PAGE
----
The research in the group focuses on mathematical modelling of biological processes at the molecular and cellular level. We are based in the Department of Medical Biotechnologies of the University of Siena
Ion channels are membrane proteins that regulate the passage of ions across cell membranes. At a first glance, they could be described as hydrophilic pores that span the hydrophobic core of cell membranes. But ion channels are fairly complicated pores: they select the permeable ion species, and they open and close in response to chemical/physical stimuli. The human genome codes for hundreds of ion channels, and these proteins are crucial for several biological processes, including muscular contraction, signaling in the nervous system, and cellular homeostasis. We are interested in understanding how ions move across ion channels, and how similar ion species, as K+ and Na+, are selected with high efficiency. To this aim, we adopt different simulation approaches, ranging from continuum models of electrodiffusion, to Brownian dynamics, and full atomistic simulations.
Synthetic biology aims to adopt the principles of engineering to the design of novel functions in biological systems. The potential applications of synthetic biology are numerous, from the controlled release of drugs, to energy production, and environmental sensing. However, its full potential is still unexpressed, largely because of the lack of accurate tools for the efficient design of synthetic devices. The rational design of biological systems necessarily requires a quantitative understanding of the processes governing their dynamics. In this context, our aim is to simulate the behaviours of gene regulatory networks by deterministic and stochastic modelling, in order to identify basic principles that could be useful for the design of synthetic devices.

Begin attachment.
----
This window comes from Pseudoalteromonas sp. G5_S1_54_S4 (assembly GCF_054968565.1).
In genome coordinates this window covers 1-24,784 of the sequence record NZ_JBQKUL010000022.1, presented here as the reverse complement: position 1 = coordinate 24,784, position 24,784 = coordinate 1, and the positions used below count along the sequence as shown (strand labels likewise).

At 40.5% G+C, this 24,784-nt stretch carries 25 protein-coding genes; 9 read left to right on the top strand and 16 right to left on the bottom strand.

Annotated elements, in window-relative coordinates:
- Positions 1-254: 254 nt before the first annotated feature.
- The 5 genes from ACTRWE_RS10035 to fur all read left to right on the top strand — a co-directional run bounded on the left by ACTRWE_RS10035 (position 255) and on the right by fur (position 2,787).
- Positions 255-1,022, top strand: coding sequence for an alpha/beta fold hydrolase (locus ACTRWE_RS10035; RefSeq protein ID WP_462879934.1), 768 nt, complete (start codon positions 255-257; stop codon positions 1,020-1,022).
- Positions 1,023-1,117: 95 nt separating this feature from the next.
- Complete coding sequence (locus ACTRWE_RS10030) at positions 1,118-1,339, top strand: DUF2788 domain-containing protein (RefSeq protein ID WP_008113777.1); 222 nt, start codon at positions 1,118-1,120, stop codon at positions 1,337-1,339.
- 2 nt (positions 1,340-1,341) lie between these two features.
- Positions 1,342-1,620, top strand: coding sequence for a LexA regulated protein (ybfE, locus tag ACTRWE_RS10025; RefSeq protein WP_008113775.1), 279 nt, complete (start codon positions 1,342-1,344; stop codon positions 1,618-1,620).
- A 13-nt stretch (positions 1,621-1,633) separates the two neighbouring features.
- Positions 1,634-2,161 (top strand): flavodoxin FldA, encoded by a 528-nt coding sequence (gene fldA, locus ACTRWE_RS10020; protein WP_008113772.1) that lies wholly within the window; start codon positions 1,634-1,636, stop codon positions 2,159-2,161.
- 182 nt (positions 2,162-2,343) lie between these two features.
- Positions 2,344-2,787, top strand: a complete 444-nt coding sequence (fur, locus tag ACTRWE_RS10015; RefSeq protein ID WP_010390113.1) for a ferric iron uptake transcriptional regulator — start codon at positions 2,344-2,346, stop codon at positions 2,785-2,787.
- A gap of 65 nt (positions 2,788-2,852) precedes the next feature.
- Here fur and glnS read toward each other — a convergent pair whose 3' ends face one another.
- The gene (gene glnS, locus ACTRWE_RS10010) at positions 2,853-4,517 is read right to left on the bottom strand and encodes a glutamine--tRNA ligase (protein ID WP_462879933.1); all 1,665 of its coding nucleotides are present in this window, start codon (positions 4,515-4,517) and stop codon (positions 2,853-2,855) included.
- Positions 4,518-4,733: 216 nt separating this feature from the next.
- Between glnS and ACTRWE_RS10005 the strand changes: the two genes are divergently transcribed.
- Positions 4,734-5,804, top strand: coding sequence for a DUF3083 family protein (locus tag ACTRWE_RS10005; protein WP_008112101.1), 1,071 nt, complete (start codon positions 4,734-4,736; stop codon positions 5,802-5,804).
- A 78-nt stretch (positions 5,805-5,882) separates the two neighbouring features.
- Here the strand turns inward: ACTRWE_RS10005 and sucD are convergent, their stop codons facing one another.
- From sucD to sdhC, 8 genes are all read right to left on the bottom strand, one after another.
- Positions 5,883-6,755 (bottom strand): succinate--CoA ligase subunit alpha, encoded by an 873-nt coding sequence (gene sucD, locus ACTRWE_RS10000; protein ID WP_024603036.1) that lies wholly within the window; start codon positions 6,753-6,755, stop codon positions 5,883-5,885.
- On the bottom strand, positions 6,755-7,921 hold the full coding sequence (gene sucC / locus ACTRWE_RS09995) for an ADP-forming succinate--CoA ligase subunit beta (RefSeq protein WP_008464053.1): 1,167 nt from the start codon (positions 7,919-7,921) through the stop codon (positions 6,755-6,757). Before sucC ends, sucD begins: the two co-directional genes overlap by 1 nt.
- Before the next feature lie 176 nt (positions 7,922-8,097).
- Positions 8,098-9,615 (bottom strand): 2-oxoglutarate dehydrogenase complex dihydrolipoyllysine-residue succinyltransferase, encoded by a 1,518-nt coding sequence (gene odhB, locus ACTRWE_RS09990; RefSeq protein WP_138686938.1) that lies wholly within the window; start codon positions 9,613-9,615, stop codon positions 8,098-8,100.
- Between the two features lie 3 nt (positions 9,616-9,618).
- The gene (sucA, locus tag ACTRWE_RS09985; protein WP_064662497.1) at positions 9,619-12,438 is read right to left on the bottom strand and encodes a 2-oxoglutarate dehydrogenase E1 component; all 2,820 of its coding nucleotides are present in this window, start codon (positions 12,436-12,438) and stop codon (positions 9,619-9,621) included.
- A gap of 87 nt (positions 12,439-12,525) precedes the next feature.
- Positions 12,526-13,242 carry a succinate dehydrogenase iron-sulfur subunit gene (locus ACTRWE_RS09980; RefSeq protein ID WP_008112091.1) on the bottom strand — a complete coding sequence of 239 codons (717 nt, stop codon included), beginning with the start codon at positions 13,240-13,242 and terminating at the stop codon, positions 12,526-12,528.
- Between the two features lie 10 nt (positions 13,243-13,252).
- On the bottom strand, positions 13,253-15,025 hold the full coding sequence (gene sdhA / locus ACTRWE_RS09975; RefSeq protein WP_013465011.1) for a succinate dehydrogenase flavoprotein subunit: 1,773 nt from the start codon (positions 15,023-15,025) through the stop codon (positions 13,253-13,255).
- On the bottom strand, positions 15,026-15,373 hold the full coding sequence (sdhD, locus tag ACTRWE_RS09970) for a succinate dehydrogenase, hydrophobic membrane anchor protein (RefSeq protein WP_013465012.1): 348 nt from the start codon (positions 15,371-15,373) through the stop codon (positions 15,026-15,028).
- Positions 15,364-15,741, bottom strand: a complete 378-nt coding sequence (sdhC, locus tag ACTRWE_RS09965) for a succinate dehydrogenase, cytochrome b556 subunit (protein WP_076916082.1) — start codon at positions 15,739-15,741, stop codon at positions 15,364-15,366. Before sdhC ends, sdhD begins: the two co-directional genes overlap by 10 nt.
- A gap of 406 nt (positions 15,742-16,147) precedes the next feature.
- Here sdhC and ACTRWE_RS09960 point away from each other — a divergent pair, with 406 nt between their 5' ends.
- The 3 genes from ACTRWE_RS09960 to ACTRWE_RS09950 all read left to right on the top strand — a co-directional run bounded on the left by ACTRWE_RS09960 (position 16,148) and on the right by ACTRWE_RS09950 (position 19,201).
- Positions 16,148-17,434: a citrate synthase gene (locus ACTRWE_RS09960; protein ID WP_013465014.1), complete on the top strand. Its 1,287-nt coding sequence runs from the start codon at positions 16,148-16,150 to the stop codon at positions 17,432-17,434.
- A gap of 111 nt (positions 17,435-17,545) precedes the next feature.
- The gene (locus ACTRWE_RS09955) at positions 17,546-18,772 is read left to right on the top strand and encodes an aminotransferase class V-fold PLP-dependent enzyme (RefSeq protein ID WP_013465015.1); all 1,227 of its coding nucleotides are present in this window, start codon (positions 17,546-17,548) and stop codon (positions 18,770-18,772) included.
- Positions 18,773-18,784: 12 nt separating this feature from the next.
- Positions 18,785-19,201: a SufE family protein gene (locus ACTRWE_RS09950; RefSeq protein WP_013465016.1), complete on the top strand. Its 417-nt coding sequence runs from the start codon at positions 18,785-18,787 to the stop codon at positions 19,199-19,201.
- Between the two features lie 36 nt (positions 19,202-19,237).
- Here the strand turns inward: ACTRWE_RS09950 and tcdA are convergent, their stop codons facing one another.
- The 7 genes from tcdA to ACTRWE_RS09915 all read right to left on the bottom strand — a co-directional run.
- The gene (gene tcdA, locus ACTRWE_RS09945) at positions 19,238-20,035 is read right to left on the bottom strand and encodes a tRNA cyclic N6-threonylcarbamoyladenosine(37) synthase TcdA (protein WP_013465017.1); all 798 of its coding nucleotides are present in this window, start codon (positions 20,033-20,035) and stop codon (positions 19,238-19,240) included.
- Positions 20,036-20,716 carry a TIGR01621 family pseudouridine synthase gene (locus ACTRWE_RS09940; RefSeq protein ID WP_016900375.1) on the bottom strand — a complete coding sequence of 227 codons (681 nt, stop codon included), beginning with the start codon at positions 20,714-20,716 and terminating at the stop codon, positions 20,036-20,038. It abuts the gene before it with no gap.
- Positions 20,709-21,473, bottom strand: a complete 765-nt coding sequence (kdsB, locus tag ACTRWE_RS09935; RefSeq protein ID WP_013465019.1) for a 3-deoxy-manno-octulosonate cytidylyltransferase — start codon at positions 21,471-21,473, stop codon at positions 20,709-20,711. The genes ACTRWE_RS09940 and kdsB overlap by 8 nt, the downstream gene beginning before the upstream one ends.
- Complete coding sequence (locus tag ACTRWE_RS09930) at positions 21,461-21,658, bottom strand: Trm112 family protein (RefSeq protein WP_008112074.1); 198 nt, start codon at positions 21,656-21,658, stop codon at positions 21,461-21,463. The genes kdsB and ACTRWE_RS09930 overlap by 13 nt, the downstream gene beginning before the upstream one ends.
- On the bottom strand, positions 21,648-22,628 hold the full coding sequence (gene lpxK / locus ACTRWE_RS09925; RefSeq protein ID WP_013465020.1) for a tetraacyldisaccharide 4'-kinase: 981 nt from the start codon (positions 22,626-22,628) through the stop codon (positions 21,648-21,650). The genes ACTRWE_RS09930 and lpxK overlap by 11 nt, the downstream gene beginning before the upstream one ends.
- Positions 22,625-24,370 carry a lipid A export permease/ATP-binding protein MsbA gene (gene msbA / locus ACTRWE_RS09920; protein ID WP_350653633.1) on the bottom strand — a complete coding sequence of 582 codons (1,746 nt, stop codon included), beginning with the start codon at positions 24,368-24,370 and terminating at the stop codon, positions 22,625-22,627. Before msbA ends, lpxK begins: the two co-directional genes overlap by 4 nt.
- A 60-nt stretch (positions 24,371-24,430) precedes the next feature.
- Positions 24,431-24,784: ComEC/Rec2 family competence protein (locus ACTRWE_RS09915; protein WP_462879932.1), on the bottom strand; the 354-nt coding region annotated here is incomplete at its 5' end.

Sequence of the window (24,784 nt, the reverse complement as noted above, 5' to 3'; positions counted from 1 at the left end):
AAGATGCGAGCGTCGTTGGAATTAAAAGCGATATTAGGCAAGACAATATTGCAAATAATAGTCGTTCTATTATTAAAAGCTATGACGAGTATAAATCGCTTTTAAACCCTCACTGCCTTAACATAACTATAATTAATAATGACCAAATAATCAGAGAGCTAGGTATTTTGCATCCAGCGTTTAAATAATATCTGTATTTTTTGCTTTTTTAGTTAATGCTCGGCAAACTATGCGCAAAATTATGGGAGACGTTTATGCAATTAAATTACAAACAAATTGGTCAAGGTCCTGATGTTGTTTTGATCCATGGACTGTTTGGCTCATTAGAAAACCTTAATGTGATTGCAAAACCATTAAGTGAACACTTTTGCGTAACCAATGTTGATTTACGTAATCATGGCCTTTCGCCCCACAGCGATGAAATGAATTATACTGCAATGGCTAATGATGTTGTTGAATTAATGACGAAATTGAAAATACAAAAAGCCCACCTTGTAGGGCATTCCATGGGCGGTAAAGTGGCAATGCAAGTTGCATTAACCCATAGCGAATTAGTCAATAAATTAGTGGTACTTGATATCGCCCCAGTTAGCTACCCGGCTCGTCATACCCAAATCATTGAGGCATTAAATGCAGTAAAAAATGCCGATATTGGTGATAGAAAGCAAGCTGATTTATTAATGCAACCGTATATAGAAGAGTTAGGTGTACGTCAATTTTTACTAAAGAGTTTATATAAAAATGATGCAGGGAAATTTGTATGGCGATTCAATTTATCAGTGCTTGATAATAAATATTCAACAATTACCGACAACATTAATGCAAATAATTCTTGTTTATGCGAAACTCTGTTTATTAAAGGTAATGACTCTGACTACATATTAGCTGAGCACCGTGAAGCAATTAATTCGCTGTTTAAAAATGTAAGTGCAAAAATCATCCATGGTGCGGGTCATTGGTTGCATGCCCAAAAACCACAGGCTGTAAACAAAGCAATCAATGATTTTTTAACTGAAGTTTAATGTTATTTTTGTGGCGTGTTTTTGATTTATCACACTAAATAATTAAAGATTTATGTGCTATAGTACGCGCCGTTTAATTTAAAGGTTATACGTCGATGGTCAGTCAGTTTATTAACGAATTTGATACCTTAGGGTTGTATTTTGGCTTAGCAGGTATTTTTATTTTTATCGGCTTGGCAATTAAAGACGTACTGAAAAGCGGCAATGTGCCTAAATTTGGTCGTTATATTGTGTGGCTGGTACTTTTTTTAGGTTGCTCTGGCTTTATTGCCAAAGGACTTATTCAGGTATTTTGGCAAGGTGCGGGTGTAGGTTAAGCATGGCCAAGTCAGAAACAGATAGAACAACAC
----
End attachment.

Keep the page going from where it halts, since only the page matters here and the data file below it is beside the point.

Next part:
At the finest detail, any regulatory role exerted by proteins on gene expression is the result of atomic interactions with the DNA molecule. This basic observation alone justifies the wide interest in protein-DNA interactions among the scientific community. On the top of its biological implications, the binding of proteins to DNA is also an interesting physical process by itself. Proteins are able to find their binding sites on the DNA at high speed and with exquisite selectivity. Considering the overwhelming number of non-specific sequences along a typical DNA molecule, which might differ from the target sequence by as little as 1 base pair, this is an extraordinary functional characteristic. How protein moves along the DNA sequence, and how they recognise the presence of a target sequence once they encounter it, are the questions that drive our research activities in the field.